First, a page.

30,000 years ago, humans arrived in India, a sprawling subcontinent separated from the rest of mainland Asia by the foreboding Himalayan mountains. Since that time, this  land has become the home of some of the world’s most ancient, beautiful, and vibrant cultures. The faiths of Hinduism and Buddhism found their genesis among the wildly diverse landscapes of the subcontinent, from the Thar Desert to the banks of the mighty Ganges River. Now, India is one of the most populous countries in the world, home to a staggering population of over one billion people.

Soon, sixteen more will join them.

While human civilization and its impact are visible across India, there are still untouched pockets of wild, existing as magical worlds apart from the hustle and bustle of India’s swelling cities. One such example is the Nilgiri Biosphere Reserve in the Western Ghats Mountain Range, a conglomerate of six national parks and wildlife sanctuaries spanning across three separate states. These tropical rainforests of India inspired British author Rudyard Kipling to write The Jungle Book, which helped spread the mystique of this land to Western audiences. It is in these very jungles where a diverse group of American citizens from all walks of life will be abandoned and forced to fend for themselves, reliant on only their wits and one another to create a new society in a place inhabited by cobras, elephants and tigers. Every three days, these castaways will vote as a tribe to eliminate one of their fellow castaways, until only one remains to claim a prize of a million dollars and the title of Sole Survivor.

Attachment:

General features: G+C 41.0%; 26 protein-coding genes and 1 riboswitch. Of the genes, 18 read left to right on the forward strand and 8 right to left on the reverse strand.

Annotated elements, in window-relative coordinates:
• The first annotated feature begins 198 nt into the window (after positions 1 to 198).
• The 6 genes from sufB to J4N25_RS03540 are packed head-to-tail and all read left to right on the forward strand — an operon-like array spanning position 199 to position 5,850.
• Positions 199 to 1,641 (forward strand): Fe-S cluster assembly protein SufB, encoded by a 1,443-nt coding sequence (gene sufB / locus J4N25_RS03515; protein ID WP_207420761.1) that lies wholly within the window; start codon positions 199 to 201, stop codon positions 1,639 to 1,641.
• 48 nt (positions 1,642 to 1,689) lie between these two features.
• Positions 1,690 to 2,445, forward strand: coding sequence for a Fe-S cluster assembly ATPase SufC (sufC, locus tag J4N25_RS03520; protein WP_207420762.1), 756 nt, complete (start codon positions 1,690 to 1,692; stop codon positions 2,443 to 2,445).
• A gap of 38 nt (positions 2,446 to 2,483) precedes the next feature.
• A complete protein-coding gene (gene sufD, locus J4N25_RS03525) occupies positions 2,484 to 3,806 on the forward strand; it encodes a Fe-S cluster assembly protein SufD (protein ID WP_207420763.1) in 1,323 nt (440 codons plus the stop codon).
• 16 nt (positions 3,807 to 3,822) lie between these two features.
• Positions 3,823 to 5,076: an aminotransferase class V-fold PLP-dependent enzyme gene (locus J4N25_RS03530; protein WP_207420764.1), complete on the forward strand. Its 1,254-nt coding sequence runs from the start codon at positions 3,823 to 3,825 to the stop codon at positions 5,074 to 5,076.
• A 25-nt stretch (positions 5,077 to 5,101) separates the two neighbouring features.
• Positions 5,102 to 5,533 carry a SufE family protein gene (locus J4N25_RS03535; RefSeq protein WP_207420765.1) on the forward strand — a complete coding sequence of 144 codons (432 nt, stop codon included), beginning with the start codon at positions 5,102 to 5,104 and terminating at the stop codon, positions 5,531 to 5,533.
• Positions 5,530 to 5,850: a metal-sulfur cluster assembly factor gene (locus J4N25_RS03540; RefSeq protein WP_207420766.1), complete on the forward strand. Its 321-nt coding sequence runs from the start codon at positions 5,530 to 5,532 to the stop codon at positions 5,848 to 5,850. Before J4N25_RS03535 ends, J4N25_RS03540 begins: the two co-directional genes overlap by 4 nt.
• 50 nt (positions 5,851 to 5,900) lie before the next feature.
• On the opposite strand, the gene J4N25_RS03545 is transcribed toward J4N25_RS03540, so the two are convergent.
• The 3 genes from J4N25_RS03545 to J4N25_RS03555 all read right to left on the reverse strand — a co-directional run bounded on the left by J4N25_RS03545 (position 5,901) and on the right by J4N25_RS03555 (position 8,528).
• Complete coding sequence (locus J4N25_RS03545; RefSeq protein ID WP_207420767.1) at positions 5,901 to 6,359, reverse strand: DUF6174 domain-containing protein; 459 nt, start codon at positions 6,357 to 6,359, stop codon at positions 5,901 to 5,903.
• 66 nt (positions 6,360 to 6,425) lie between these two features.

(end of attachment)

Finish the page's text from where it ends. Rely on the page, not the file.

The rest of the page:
Who has what it takes to outwit, outplay, and outlast all the others?